NEW YORK It was a disappointment to planners everywhere when, in June, the American Association of Advertising Agencies cancelled its annual Planning Conference for this year.
Or was it?
Not according to Mark Lewis, account planning director at DDB West and organizer of “Planning-ness: Get Excited and Make Things,” a two-day series of workshops and presentations starting on Oct. 16 at the Academy of Art University in San Francisco.
“Planning-ness came out of the fact that the 4A’s Planning Conference was cancelled due to the $800 price point and boredom with the format,” he said. “The aim of the event,” he continued, “is to give planners some hands on experience in developing some of the creative output that is informed by their work.”
Sessions include “How to Make a Documentary,” “How to Design Successful Applications,” “How to Create a Good Game” and “How to Build a Successful Web Experience,” as well as the more expected “How to Plan in the 21st Century,” “How to Market When Everyone Is a Minority” and “How to Do Connections Planning.”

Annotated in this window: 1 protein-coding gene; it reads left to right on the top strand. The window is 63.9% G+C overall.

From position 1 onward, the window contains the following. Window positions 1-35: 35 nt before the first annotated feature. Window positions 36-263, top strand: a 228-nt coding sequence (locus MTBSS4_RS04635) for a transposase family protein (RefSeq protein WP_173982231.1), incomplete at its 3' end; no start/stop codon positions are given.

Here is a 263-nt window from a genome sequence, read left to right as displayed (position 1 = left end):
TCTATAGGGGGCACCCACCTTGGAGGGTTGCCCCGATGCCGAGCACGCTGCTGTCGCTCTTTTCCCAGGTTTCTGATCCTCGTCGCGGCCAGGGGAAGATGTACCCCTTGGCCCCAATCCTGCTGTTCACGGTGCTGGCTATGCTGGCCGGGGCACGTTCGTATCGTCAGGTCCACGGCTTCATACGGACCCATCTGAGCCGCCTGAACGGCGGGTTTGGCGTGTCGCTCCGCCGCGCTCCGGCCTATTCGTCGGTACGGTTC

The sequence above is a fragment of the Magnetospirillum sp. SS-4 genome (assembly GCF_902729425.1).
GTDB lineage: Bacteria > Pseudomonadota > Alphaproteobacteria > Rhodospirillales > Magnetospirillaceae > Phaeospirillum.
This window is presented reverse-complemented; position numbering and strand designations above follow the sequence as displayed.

Speakers come from a wide variety of backgrounds, reflecting the organizer’s desire to expose planning executives to a range of creative activity. They include David L. Brown, an Emmy Award-winning San Francisco documentary filmmaker; Nick Baum, a product manager from Google Chrome; and Ken Eklund, a game maker and Webby Award finalist.
In fact, despite the positioning as an improvement on the 4A’s annual effort, that organization was a supporter of Planning-ness. Jennifer Seidel, vice president, member services at the 4A’s, said that Planning-ness fitted neatly into the association’s strategy of doing more at a local level for planners. “Events and conferences are evolving fast. While there is still an important place for national conferences, it’s not all about 600-seat, weeklong events any more. The 4A’s will be supporting more of these initiatives going forward,” she said.
Over 150 planners from agencies including AKQA, TBWA, BBDO, Leo Burnett and Arnold are expected to attend. While it is too early to judge whether the event was seen as a success and inspired planners to do better work, Lewis said: “There is an appetite among planners for getting their hands dirty and learning skills that have a direct bearing on their work. I hope someone steals this idea and it gets done in more and more locations.”